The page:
working around the clock to come up with a weapon that could be dropped
close to the Japanese archipelago, but that would remain undetected to
radar. They had hit upon the poor old Mexican bat. Each bat was made to
wear a small waistcoat containing napalm, a detonator carefully
concealed within. The idea was to drop the bats close to settlements a
few moments before dawn. As the sun rose, the bats would scramble to
find cover in the nearest shelter. Japanese houses were perfect as the
bats could conceal themselves under the overhanging roofs and in the
eaves. A little while after the sun had risen, the bats would self ignite, burning vast tracts of land to
the ground. Japanese houses were made of wood and a conflagration would
be devastating, as proven in Tokyo
Poor, poor bats. Sacrificed for a war they had no idea was being waged.
Thankfully American ingenuity insured that most bats awaiting their own
journeys were rescued, government officials slapping their
heads collectively. Releasing the bats just before dawn beside the make
pretend city, the scientists were horrified when the group did a U-turn
and made straight back to base, their homing instinct kicking in.
Amusing, but not a precedent. In World War I the Russians had come up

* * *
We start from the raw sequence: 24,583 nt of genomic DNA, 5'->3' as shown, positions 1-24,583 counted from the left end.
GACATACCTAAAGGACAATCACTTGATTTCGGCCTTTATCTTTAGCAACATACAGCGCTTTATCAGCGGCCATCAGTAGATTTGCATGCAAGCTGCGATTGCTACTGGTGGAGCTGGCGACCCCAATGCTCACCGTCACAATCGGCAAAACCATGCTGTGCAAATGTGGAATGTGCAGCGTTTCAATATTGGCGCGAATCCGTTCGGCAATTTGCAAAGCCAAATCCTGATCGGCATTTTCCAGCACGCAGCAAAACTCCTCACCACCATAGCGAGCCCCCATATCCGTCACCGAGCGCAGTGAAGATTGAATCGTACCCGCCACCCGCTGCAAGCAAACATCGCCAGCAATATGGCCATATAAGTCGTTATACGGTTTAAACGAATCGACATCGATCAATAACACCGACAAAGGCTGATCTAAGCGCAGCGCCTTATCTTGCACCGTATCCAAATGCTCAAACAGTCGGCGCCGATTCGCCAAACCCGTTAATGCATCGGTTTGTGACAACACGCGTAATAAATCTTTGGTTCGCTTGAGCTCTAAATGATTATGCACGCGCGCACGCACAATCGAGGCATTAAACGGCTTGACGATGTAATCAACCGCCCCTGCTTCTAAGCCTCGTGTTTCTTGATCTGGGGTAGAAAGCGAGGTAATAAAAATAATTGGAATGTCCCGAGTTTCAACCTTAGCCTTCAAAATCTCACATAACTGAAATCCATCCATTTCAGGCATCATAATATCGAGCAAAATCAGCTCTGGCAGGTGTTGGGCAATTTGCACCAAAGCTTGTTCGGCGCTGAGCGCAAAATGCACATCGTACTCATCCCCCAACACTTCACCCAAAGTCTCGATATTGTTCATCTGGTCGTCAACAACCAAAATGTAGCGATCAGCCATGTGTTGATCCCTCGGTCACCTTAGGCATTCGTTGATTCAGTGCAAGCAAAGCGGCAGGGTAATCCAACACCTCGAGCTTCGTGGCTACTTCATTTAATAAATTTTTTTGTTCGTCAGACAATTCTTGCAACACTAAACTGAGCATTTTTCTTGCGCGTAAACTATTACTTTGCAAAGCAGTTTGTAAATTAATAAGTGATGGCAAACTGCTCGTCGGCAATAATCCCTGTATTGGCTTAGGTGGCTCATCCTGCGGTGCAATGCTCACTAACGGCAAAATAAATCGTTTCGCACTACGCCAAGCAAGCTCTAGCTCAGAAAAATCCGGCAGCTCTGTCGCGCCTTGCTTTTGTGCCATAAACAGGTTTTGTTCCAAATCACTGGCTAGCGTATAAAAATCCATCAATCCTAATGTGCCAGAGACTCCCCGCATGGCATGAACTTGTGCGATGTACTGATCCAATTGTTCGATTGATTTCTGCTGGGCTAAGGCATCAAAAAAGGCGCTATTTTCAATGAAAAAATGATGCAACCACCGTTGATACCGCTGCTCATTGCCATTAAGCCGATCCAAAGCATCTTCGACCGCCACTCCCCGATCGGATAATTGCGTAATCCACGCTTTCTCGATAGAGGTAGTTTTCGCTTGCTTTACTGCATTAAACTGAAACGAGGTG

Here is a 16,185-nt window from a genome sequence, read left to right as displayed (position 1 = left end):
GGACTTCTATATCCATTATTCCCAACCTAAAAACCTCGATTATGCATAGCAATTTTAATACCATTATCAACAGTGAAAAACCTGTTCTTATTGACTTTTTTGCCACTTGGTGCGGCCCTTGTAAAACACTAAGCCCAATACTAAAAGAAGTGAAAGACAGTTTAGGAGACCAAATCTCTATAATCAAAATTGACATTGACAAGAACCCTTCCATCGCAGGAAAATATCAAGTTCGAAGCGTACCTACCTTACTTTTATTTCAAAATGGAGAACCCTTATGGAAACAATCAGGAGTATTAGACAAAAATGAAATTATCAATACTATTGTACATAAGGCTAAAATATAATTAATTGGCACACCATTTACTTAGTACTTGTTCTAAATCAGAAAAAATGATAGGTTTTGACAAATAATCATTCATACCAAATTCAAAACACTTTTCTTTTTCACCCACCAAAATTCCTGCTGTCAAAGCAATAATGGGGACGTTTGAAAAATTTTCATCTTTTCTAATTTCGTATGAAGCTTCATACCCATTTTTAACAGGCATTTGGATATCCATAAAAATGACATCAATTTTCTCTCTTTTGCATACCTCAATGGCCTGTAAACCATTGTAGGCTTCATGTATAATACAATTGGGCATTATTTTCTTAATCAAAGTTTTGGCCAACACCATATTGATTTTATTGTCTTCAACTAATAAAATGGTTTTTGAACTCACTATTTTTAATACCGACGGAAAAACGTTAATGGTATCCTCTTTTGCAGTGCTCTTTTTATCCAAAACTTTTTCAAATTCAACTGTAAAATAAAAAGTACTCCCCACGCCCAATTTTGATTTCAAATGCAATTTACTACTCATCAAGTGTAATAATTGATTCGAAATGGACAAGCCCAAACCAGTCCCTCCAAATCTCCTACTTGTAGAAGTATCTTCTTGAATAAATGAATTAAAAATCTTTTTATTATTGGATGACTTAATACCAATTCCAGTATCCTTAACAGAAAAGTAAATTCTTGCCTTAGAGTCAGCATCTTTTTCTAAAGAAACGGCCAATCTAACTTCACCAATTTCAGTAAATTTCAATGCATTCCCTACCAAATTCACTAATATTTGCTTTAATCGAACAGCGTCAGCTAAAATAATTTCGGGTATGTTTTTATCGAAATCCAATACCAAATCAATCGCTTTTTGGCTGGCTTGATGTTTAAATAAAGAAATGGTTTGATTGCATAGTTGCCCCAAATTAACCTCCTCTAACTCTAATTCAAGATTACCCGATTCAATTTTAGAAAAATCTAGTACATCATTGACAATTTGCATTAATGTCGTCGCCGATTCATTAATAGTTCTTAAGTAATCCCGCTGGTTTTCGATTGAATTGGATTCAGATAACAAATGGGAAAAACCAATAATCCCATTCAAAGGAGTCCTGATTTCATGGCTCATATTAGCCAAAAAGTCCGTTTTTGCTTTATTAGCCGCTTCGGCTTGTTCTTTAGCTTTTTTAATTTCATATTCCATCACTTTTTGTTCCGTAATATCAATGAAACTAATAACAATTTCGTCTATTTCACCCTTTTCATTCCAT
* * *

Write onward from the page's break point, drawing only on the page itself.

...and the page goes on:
with a similar idea, strapping explosives to dogs and sending them
against enemy tanks. Although well trained, when put to the test the
dogs skittered forward before charging back to their owners.
There is a lesson in this somewhere, although my idea of cannon-ball
canaries is still very much on. Dumb animals or dumber humans?
13 09 05 - 11:55 - kieren - kyonoki| - § ¶
ba, ba, ba baba baba baaaaa (ba baba, baba, ba bababaaa)
Oh Kawaii! Looks like a Russian Cossack dancer.
12 09 05 - 11:53 - kieren - kyonoki| - § ¶
Great seeing Mart and Rach in Japan again. Sad they have to leave again so soon.
10 09 05 - 04:56 - kieren - kyonoki| - § ¶
Alien voices drift
in through an open window, harsh and severe, like soldiers driven to
the brink of madness by low rations and tropical diseases. A Japanese
guard strolls back and forth, nervous, dagger clutched in his sweaty
hand. I look at the door and can see the slumped form of dead and
injured bodies. From outside comes the sound of muffled shouts and trouble.
The oppressive heat has all but knocked the rebellion out of me,
thoughts of escape far from my addled brain and sweating body.
This is not quite just an overactive imagination. The dead bodies are teachers acting
out a part. The Japanese guard in front of me is actually holding a
ruler instead of a knife, and the school is locked down for another
intruder drill. After the death of teacher in January, and an
increasing number of violent attacks in Elementary Schools, teachers
are being prepped to deal with an intruder.
Anyone with violent intentions towards the students at my school would
have to pull off an entrance worthy of a Marine. Security guards roam the school grounds, while
security cards are distributed to all teachers, video cameras are
monitored from the computer room, and all guests are checked thoroughly
At 10am an alarm started sounding after there were violent shouts
outside the dining room. I looked around the deserted teacher's room in
shock, hurrying to find out what was going on. Scared out of my wits by
the alarm and a sudden announcement that all classrooms were to lock
down because there was a stranger stalking the hallways, I turned the
corner and could not quite work out what was happening. One teacher was